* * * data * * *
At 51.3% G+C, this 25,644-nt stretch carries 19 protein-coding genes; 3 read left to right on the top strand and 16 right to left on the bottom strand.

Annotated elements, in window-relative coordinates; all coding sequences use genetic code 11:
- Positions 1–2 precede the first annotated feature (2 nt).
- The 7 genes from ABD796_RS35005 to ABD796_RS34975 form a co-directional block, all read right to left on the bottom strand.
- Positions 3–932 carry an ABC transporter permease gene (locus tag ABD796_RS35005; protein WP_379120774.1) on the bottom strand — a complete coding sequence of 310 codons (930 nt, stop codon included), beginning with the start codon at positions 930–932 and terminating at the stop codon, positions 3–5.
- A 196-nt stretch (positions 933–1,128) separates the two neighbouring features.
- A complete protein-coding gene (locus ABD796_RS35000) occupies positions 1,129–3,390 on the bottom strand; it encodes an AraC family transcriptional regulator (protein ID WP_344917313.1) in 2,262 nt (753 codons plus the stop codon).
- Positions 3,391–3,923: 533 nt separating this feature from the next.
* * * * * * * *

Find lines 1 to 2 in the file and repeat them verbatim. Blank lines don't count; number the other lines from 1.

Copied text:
At 51.3% G+C, this 25,644-nt stretch carries 19 protein-coding genes; 3 read left to right on the top strand and 16 right to left on the bottom strand.

Annotated elements, in window-relative coordinates; all coding sequences use genetic code 11: